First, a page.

Connecticut-based humanitarian groups responding to Philippines after typhoon

Nov 11, 2013

Survivors move past the damages caused by Typhoon Haiyan in Tacloban city, Leyte province central Philippines on Monday, Nov. 11, 2013. Authorities said at least 2 million people in 41 provinces had been affected by Friday's disaster and at least 23,000 houses had been damaged or destroyed.
Credit AP Photo/Aaron Favila

Disaster relief organizations based in Connecticut are mobilizing to help the people of the Philippines following the devastating typhoon that tore through the region late last week. Gary Shay is the senior director for humanitarian operations at Westport, Connecticut-based Save the Children. He says more than 400 staff members were already working in the Philippines before the storm.

“The needs are going to be for safe water, healthcare, shelter and protection," says Shay. "They’re the immediate things. And we are beginning our response. And as you can image, the logistics are challenging, but we’ve faced this in other situations around the world.”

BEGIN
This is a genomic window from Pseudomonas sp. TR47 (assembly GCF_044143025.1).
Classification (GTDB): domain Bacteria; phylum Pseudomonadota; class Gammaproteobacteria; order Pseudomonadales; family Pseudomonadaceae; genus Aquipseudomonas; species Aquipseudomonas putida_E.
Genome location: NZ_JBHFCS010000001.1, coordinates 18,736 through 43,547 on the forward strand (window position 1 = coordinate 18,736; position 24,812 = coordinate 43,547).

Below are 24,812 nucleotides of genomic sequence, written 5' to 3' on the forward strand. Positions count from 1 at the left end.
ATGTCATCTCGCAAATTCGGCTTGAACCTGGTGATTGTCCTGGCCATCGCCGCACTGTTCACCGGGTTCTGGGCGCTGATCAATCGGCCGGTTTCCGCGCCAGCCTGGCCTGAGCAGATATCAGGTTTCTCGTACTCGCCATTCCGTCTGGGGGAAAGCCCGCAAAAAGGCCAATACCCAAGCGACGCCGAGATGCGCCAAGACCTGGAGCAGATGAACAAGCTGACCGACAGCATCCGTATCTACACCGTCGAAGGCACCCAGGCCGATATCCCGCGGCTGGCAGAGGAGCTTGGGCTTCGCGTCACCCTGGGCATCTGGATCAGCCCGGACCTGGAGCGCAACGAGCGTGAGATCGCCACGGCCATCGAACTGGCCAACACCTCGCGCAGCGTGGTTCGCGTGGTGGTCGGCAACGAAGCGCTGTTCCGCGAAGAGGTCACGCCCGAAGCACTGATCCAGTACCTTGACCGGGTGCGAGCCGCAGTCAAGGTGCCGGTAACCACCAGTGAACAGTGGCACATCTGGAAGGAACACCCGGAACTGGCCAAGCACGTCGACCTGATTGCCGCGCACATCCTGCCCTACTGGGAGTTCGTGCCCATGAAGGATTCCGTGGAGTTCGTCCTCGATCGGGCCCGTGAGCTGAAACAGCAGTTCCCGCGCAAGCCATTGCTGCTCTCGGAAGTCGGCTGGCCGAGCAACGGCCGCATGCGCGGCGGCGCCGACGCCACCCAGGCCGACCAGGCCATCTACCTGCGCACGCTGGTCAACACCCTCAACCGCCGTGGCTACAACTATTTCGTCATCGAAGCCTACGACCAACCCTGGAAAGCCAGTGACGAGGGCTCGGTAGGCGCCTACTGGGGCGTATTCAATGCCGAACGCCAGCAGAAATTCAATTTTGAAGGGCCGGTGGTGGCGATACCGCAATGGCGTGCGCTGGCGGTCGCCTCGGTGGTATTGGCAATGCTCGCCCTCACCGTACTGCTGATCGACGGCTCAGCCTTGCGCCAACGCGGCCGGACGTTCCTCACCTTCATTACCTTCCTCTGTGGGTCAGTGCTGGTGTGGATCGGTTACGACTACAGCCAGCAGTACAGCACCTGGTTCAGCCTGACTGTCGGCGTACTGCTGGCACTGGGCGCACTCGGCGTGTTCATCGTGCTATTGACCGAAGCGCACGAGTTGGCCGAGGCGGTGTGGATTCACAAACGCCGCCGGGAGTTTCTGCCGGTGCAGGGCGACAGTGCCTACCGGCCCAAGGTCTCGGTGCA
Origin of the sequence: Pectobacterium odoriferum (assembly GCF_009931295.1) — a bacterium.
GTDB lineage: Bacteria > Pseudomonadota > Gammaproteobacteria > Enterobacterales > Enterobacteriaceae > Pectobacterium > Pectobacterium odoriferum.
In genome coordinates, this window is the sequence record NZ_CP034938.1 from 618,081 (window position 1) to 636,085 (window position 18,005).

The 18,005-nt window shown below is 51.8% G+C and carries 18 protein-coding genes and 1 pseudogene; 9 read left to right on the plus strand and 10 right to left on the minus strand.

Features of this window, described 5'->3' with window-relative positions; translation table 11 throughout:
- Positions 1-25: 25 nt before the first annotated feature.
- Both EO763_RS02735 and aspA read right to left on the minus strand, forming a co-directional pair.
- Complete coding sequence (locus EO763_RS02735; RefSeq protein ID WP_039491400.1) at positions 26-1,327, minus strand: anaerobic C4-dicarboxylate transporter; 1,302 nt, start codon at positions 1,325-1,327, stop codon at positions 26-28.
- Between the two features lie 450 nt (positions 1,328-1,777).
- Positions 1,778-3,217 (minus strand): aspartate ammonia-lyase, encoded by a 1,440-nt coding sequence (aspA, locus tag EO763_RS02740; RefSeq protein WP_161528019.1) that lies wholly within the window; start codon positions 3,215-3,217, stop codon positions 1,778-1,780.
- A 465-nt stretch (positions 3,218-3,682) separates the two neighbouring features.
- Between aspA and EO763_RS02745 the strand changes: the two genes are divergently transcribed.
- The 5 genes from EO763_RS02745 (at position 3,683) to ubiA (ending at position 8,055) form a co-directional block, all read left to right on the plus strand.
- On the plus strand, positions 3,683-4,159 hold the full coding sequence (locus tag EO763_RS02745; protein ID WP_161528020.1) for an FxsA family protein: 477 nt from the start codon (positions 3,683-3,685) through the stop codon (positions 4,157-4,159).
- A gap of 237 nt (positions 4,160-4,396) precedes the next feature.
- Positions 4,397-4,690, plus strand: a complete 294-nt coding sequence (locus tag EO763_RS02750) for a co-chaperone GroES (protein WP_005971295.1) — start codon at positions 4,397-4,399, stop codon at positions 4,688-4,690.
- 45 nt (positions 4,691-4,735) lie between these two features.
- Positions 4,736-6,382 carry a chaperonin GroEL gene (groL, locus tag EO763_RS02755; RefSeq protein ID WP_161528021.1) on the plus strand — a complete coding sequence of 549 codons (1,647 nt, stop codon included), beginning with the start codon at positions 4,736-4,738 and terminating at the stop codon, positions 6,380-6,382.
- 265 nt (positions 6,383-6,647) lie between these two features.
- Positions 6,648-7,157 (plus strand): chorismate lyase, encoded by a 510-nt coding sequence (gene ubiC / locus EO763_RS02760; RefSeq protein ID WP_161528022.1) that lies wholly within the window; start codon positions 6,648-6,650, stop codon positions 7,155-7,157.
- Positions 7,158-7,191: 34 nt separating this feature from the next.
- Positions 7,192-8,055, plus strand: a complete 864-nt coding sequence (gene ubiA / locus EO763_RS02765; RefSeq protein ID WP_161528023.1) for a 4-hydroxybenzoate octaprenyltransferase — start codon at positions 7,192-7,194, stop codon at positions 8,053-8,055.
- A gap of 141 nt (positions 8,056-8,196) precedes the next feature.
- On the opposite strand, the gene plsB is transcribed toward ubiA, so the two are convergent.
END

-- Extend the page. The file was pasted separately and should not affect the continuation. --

Leslie Gianelli is the director of communications for Stamford-based Americares. She says they’ve deployed three staff people to the Philippines and are preparing to ship medicines and medical supplies to Manila later this week.

“So that is medical modules that are designed to help up to 20,000 patients for up to 3 months," says Gianelli. " So we’re putting in things like hygiene kits, antibiotics, and various medicines that are needed by people in the immediate aftermath of storms such as the typhoon.”

Up to 10,000 people are feared dead in the Philippines.

Information on the Save the Children effort in the Philippines is here.

Information on the Americares effort in the Philippines is here.